Players will also comment on how often you’ve been raising, or threaten to call “next time.” Pay attention to these clues, as they can help you to make tough decisions when facing a re-steal.
6. Spread It Around. Most players take it personally when you raise their blinds. If you abuse the same player often enough, he will feel like he has to stand up to you, and you will have baited him into playing correctly. Conversely, many play-to-cashers will recognize that you are stealing but not particularly care as long as they don’t feel singled out. So if you raised weak-tighty #1’s blind the last two orbits, go after the player on his right this time.
7. Protect Your Blinds. If you call or re-raise out of your blind a few times, most aggressive players will back off, as there is usually much easier money to be found. Play-to-cashers will occasionally make weak attempts to steal as well, usually min-raising or open limping from late position. They will often back off of even reasonably strong hands when seemingly pot committed when faced with the prospect of bubbling out.
8. Protect Their Blinds. A good, aggressive bubble player on your right can really cramp your style, as he will always be steal-raising ahead of you. But don’t look at this as a thorn in the side, look at it as an opportunity: he is putting a lot of money into the pot that he can’t defend. His only options are to keep raising and donating to you, or to stop raising and let you get back to picking on the weak players’ blinds; it’s a win-win for you. If the play-to-cashers won’t defend their blinds, you should do it for them.
9. Make the Last Bet. Just because a player decides to see a flop with you does not mean he has a big hand. With so many players stealing, re-stealing, and defending, there are a lot people seeing flops without especially strong hands. More often than not, they are hoping to get a cheap showdown or bully you off of your marginal holding. If you play your draws aggressively, you’ll find that most players are no more willing to go to the felt after the flop than they were before. You just need to structure the betting in such a way that you are the one pushing all-in, because it is a hell of a lot harder to call a push with a marginal hand than it is to push with a marginal hand.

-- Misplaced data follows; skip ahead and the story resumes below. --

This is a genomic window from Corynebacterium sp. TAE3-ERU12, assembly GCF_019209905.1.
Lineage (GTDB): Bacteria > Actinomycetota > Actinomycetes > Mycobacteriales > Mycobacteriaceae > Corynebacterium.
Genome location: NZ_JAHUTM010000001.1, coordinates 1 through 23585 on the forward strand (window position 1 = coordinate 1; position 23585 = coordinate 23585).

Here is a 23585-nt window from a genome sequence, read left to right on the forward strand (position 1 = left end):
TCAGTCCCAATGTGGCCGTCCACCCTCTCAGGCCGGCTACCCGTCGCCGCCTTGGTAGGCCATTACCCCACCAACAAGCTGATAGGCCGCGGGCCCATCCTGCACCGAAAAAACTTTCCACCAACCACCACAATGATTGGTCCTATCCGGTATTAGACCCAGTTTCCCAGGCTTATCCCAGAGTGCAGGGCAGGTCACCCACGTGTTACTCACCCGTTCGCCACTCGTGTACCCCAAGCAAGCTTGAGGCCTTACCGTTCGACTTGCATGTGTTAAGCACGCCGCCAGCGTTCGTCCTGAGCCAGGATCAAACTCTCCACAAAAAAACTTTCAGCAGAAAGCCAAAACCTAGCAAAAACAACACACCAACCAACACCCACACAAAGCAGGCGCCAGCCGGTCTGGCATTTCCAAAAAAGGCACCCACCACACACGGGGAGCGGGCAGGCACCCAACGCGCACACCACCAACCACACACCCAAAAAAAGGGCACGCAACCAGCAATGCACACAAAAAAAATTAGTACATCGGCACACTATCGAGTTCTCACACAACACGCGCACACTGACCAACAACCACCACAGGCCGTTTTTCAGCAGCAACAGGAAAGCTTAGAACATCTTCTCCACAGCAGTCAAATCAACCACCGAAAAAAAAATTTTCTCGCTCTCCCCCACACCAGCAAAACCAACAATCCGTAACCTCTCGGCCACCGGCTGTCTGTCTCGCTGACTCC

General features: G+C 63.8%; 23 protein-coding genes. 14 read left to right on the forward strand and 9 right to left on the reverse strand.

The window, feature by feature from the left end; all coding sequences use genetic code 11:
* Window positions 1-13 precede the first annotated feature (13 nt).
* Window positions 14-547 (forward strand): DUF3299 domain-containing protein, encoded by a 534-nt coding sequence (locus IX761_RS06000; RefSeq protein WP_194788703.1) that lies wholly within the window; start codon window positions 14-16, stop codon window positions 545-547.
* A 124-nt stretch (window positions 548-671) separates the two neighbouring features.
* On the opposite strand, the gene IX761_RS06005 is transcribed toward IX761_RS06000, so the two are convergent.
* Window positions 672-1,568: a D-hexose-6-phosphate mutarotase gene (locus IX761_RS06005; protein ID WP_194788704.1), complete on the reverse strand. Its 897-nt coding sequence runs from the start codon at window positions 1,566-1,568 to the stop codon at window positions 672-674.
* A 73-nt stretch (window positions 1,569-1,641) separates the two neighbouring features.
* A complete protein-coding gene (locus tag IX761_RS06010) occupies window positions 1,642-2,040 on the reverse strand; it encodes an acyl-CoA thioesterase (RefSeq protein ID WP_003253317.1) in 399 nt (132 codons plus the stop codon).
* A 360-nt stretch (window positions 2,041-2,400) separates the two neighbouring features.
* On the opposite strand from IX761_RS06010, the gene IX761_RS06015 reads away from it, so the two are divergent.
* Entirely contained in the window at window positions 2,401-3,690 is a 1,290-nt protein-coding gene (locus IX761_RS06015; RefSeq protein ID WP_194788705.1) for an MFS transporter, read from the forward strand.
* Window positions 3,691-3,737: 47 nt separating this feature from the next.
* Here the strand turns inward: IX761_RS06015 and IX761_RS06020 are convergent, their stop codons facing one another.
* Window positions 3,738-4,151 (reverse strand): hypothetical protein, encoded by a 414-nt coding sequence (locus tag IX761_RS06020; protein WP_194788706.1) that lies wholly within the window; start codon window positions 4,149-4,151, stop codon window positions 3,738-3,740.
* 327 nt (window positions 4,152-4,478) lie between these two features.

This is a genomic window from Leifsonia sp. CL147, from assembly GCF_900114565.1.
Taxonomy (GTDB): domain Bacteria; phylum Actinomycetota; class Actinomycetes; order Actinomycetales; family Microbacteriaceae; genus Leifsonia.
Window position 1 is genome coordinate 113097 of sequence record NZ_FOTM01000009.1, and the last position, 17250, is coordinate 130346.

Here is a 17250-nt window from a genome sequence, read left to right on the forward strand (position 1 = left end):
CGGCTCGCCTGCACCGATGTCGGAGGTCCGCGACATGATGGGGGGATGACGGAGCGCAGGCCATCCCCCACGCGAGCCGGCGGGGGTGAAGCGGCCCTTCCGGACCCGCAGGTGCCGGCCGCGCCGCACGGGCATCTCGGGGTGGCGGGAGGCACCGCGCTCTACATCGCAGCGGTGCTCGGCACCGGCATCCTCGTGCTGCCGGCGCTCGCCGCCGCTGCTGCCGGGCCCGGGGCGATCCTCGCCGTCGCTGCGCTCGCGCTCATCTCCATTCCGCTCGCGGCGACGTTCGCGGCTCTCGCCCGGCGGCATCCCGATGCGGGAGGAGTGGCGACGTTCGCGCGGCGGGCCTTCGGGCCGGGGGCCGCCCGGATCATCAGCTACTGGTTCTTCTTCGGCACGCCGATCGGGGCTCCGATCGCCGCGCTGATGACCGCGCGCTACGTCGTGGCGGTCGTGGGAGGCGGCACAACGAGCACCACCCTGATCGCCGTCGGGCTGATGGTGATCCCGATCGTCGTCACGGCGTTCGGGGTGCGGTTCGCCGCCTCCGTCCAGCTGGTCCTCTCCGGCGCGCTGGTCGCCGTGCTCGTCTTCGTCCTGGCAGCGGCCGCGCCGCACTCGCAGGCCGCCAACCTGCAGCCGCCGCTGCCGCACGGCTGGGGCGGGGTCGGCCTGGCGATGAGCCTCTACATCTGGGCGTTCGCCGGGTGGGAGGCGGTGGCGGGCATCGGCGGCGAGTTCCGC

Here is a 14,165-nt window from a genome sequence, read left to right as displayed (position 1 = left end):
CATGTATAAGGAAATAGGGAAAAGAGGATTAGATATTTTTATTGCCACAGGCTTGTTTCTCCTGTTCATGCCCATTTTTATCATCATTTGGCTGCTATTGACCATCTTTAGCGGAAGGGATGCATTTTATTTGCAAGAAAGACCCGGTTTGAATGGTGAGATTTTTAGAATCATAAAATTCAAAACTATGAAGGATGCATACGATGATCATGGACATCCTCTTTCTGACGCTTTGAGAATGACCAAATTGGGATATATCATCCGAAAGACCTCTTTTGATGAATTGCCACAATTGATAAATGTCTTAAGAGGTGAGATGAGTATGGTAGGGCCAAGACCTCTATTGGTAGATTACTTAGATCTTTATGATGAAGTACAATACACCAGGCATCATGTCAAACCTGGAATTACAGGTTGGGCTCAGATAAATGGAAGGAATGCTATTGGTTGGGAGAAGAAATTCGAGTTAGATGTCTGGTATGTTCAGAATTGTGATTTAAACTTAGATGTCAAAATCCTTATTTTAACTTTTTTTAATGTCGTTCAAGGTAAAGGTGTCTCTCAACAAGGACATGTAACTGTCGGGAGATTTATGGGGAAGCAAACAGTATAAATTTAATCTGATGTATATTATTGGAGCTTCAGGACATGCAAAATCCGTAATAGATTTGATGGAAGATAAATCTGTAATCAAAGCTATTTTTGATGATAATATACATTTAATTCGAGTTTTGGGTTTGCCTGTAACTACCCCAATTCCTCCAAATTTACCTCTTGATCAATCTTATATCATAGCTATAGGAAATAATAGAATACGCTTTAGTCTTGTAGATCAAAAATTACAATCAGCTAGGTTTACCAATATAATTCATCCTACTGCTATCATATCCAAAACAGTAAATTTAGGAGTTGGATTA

10. Come Stacked. Although the bubble is a profitable time even when you are short-stacked, a 3x raise from the table chipleader has a lot more fold equity than an 8x all-in from a short stack. Ninety percent of the time I choose accumulation over survival, but most tournaments have such juicy bubbles that it can be correct to structure your pre-bubble strategy around getting to the bubble with a stack that will allow you to steal. This may mean taking gambles when you’re short in hopes of doubling up to a healthy stack, or it may mean passing on thin gambles when losing the pot would leave you unable to steal on the bubble.